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Lewis lawmakers may embark on office project later this month

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LOWVILLE — Lewis County could start construction on a new $9 million to $11 million office building on outer Stowe Street as soon as this summer.

However, county legislators, while very interested in the project, need to resolve several issues before giving it the official green light, likely at a special meeting later this month.

“I’m ready to move,” Legislator Jerry H. King, R-West Leyden, said Thursday at a special Buildings and Grounds Committee meeting attended by seven of 10 legislators.

“We’re in rented space,” added Legislator Richard C. Lucas, R-Barnes Corners. “And if we get kicked out, what do we do?”

Committee Chairman Jack T. Bush, R-Brantingham, said he called the meeting to “see if we can’t all get back to square one” on the previously shelved project.

If lawmakers wish to move forward, bids could be put out by spring, allowing for construction theoretically to start in mid-summer and be completed in fall 2014, according to Rick W. Tague, president of Bernier, Carr & Associates, Watertown.

They still must nail down whether the building will have two or three stories, although most lawmakers present seemed interested in the larger project.

Bernier, Carr in 2011 designed a three-story, 72,000-square-foot office building with an unfinished top floor intended solely for storage and future needs.

Factoring in inflation, construction costs are now projected at $8.7 million for two stories or $11.2 million for three, Mr. Tague said.

The county is expected to be eligible for up to $4.5 million in state reimbursement for space used by the Department of Social Services, although that would be spread over more than 20 years.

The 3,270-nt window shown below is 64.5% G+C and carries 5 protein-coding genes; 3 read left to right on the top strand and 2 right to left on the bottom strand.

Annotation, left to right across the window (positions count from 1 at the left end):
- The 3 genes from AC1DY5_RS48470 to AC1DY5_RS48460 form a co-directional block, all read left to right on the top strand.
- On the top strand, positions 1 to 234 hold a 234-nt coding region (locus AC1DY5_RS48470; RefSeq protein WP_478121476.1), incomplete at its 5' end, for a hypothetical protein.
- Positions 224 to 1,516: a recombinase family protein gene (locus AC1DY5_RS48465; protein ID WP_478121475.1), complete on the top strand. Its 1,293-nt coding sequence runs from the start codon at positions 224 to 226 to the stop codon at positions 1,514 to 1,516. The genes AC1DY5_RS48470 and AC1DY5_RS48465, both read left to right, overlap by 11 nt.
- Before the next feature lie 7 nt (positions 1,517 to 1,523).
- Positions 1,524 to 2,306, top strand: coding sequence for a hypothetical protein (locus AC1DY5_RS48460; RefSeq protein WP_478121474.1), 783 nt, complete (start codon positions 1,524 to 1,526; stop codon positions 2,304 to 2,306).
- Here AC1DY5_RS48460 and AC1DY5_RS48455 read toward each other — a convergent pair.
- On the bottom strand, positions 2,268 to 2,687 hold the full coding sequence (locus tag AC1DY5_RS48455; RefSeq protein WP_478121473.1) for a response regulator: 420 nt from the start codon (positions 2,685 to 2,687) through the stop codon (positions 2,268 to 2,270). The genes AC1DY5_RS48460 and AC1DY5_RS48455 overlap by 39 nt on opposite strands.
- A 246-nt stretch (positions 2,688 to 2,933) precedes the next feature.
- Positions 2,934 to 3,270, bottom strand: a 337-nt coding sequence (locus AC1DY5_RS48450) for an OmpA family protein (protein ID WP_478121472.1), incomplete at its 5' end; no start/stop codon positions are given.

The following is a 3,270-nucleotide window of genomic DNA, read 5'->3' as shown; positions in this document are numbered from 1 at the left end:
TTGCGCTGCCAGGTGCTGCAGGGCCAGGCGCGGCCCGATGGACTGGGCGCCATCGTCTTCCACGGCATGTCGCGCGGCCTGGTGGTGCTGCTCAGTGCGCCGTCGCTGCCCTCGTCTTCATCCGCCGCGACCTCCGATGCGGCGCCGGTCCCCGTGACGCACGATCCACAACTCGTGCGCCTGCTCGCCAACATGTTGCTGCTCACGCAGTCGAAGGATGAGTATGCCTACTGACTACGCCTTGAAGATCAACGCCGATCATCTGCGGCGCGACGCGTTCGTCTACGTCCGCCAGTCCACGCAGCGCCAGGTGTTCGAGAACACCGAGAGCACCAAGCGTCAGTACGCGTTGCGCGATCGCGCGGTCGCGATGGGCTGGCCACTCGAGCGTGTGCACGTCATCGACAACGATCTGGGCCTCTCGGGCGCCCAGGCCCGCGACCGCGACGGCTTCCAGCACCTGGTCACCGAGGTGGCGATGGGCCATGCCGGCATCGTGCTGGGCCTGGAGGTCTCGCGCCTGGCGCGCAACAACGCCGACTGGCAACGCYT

Mr. King suggested that spending the additional $2.5 million for a third floor still makes sense, as space needs tend to keep growing over time.

“We’ll never be able to build a third floor as cheap as we can now,” he said.

However, County Clerk Douglas P. Hanno said that, speaking as a taxpayer, it may be a difficult enough public sell for a two-story building, let alone three.

“Two and a half million dollars is a lot of money without a real plan,” Mr. Hanno said.

One factor yet to be determined is what offices would be located in the current, 21,000-square-foot DSS building, also part of the outer Stowe Street complex.

While initial plans were to make more than $2 million worth of renovations to that building so the Mental Health clinic could move from Lowville Commons on South State Street, the clinic is now privately operated by Transitional Living Services of Northern New York, Watertown.

The move could still happen if TLS is interested, but that agency would require less space than the former county department would have, Mr. Bush said.

Lawmakers also discussed moving the county Public Health Agency to the complex from leased space at Lewis County General Hospital. However, since the agency gets some state reimbursement for rent, officials still must determine whether it would be more cost effective to move it into county-owned space.

Legislator Philip C. Hathway, R-Harrisville, said his preliminary calculations — factoring in elimination of most lease payments and use of $600,000 annually from wind farm funding for nine years to reduce interest costs — show a return on investment of less than 20 years.

Legislature Chairman Michael A. Tabolt, R-Croghan, suggested holding a public informational session once project details are set.

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